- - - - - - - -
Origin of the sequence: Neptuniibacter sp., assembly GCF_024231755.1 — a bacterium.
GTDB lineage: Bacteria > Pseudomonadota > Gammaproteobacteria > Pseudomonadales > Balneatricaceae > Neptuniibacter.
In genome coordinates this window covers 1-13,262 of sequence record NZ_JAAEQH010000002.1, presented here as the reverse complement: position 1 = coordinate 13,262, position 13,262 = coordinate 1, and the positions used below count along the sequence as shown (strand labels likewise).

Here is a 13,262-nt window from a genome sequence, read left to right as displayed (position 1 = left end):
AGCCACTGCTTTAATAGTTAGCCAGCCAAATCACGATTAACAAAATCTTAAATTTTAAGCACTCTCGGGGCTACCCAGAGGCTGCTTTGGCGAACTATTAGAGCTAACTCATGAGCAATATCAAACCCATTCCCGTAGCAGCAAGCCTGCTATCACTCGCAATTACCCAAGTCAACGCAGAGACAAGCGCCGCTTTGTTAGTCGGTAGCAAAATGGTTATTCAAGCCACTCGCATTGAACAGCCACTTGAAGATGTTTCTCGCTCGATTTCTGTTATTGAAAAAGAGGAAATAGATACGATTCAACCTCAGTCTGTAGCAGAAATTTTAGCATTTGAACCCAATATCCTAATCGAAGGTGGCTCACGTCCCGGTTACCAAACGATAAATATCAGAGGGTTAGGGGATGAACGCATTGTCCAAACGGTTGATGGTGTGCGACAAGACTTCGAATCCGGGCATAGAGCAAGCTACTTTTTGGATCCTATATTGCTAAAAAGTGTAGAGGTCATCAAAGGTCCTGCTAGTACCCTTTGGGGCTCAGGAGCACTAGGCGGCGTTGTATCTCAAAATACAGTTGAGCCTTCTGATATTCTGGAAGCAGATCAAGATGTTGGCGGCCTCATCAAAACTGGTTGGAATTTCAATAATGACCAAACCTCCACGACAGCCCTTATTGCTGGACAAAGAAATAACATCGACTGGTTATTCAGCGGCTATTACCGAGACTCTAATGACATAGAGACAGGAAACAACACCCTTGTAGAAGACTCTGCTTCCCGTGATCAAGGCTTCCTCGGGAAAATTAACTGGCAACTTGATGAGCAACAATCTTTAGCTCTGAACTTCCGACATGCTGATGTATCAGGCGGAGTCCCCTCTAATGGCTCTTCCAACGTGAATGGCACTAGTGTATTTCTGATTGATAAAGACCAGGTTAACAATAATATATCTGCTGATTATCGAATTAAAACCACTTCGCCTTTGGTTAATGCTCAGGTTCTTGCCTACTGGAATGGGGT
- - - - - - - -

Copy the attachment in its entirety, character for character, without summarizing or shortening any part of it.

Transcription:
Origin of the sequence: Neptuniibacter sp., assembly GCF_024231755.1 — a bacterium.
GTDB lineage: Bacteria > Pseudomonadota > Gammaproteobacteria > Pseudomonadales > Balneatricaceae > Neptuniibacter.
In genome coordinates this window covers 1-13,262 of sequence record NZ_JAAEQH010000002.1, presented here as the reverse complement: position 1 = coordinate 13,262, position 13,262 = coordinate 1, and the positions used below count along the sequence as shown (strand labels likewise).

Here is a 13,262-nt window from a genome sequence, read left to right as displayed (position 1 = left end):
AGCCACTGCTTTAATAGTTAGCCAGCCAAATCACGATTAACAAAATCTTAAATTTTAAGCACTCTCGGGGCTACCCAGAGGCTGCTTTGGCGAACTATTAGAGCTAACTCATGAGCAATATCAAACCCATTCCCGTAGCAGCAAGCCTGCTATCACTCGCAATTACCCAAGTCAACGCAGAGACAAGCGCCGCTTTGTTAGTCGGTAGCAAAATGGTTATTCAAGCCACTCGCATTGAACAGCCACTTGAAGATGTTTCTCGCTCGATTTCTGTTATTGAAAAAGAGGAAATAGATACGATTCAACCTCAGTCTGTAGCAGAAATTTTAGCATTTGAACCCAATATCCTAATCGAAGGTGGCTCACGTCCCGGTTACCAAACGATAAATATCAGAGGGTTAGGGGATGAACGCATTGTCCAAACGGTTGATGGTGTGCGACAAGACTTCGAATCCGGGCATAGAGCAAGCTACTTTTTGGATCCTATATTGCTAAAAAGTGTAGAGGTCATCAAAGGTCCTGCTAGTACCCTTTGGGGCTCAGGAGCACTAGGCGGCGTTGTATCTCAAAATACAGTTGAGCCTTCTGATATTCTGGAAGCAGATCAAGATGTTGGCGGCCTCATCAAAACTGGTTGGAATTTCAATAATGACCAAACCTCCACGACAGCCCTTATTGCTGGACAAAGAAATAACATCGACTGGTTATTCAGCGGCTATTACCGAGACTCTAATGACATAGAGACAGGAAACAACACCCTTGTAGAAGACTCTGCTTCCCGTGATCAAGGCTTCCTCGGGAAAATTAACTGGCAACTTGATGAGCAACAATCTTTAGCTCTGAACTTCCGACATGCTGATGTATCAGGCGGAGTCCCCTCTAATGGCTCTTCCAACGTGAATGGCACTAGTGTATTTCTGATTGATAAAGACCAGGTTAACAATAATATATCTGCTGATTATCGAATTAAAACCACTTCGCCTTTGGTTAATGCTCAGGTTCTTGCCTACTGGAATGGGGT